Production of PVC
Electricity and CO2: PVC production requires large amounts of chlorine. Chlorine production requires large amounts of electricity — as much as eight tonnes of oil per tonne of PVC. Chlorine manufacture often uses mercury and is also one of the few remaining uses of asbestos in Europe.
Harmful component molecules: PVC is made from vinyl chloride monomer (VCM) and ethylene dichloride (EDC). VCM is a potent carcinogen. EDC is a neurotoxin and its production releases dioxin. The result? PVC plant workers and surrounding communities suffer increased rates of cancer and other illnesses.
Use of PVC
Heavy metal stabilisers: PVC breaks down in sunlight, becoming brittle. To prevent that, heavy metals are added to stabilise the plastic. Lead is common, but is a neurotoxin. Cadmium is often used. PVC is also flammable, needing flame retardants in many applications in order to be safe.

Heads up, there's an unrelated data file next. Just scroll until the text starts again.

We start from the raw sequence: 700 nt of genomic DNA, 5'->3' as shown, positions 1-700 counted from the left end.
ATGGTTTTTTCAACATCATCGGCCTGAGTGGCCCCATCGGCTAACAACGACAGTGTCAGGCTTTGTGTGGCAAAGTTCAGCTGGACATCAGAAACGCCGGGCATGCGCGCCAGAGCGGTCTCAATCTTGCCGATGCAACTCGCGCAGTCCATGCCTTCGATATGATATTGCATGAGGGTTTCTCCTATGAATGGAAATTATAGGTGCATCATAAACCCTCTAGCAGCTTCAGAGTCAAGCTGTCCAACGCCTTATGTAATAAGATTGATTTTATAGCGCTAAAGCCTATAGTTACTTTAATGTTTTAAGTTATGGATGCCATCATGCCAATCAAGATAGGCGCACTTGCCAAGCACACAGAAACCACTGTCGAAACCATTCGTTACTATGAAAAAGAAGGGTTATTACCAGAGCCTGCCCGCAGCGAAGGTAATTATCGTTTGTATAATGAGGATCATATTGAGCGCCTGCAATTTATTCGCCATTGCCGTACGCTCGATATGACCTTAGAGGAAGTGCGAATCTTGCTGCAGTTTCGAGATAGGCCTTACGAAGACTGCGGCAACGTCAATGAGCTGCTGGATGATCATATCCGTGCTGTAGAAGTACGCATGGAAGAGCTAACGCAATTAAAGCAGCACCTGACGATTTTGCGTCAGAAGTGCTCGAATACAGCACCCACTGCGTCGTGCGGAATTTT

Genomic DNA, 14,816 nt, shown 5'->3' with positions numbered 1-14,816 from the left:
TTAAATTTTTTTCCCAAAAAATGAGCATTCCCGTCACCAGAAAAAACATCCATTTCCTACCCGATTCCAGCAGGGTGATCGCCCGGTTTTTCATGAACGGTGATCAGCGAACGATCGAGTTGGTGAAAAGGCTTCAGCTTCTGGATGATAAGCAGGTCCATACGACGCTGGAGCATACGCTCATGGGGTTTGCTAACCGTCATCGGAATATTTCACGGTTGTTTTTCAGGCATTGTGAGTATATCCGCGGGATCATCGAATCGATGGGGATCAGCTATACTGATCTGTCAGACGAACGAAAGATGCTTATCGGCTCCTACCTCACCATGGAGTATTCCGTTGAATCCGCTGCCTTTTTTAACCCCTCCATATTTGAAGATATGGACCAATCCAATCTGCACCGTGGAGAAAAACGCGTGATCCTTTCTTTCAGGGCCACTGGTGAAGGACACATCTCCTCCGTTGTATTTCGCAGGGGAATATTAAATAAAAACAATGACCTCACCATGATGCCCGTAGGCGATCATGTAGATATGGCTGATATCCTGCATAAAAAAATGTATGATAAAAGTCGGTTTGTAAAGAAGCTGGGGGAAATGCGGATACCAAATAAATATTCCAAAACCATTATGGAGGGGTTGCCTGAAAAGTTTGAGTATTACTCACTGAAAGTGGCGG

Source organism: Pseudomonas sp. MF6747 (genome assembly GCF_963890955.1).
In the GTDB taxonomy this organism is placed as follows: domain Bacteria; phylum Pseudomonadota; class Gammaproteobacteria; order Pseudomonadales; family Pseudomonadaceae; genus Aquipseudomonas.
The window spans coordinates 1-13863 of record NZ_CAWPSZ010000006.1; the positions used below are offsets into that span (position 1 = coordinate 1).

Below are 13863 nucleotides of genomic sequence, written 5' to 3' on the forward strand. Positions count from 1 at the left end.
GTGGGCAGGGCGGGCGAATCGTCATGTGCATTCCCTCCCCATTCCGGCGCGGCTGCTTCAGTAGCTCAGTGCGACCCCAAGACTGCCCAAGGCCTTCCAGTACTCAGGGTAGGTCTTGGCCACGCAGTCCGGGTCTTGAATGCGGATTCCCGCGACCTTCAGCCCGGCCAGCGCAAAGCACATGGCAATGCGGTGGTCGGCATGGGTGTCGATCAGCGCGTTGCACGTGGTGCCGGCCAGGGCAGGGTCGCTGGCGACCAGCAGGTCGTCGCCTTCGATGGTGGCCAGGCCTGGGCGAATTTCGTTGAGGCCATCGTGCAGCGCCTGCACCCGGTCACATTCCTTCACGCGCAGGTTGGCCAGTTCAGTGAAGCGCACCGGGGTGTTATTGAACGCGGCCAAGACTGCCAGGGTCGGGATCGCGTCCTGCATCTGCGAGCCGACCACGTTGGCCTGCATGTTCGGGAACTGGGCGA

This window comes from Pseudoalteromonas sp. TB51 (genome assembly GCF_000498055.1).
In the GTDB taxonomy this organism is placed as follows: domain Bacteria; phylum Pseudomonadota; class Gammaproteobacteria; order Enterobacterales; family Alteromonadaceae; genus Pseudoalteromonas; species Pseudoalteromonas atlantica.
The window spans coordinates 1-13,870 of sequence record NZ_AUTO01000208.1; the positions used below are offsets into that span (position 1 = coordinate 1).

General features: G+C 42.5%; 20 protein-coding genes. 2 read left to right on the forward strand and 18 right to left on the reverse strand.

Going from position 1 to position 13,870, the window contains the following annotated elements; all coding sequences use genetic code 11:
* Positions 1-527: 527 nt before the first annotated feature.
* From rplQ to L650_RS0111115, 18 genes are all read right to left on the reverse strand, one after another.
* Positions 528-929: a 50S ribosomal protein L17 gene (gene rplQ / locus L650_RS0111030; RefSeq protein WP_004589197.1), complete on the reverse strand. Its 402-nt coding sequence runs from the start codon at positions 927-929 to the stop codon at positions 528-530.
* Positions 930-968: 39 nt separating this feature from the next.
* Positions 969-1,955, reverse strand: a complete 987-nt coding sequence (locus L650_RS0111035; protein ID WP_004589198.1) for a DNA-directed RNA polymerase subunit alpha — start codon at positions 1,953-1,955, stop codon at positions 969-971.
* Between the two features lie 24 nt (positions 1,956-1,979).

Phthalates: PVC is naturally stiff. To be usable in medical devices such as IV bags, it has to be softened with phthalates. The most common of these, DEHP, has shown reproductive toxicity in animal testing. DEHP leaches out of medical devices, especially in fatty solutions. This is of particular concern for neonates, whose small body size and sometimes intensive treatment results in extremely high exposures, many times above what is considered safe for adults.
Disposal of PVC
The recycling myth: PVC is rarely recycled — most often it is downcycled, reprocessed into lower grade plastic products. Recycled PVC is also more expensive than virgin PVC. Even if PVC is recycled, it perpetuates the problem of harmful additives, and it interferes with the recycling of other plastics. If PVC is landfilled, it leaches toxic additives and releases dioxin.
Incineration: PVC releases a lot of energy during combustion, so is a popular "fuel" for incinerators. However, as a chlorinated plastic it produces a lot of dioxin when burned. Even if this is trapped in ash or stack scrubbers, it is still hazardous waste which needs to be disposed of. Burning one kilogram of PVC also produces more than one kilogram of residues.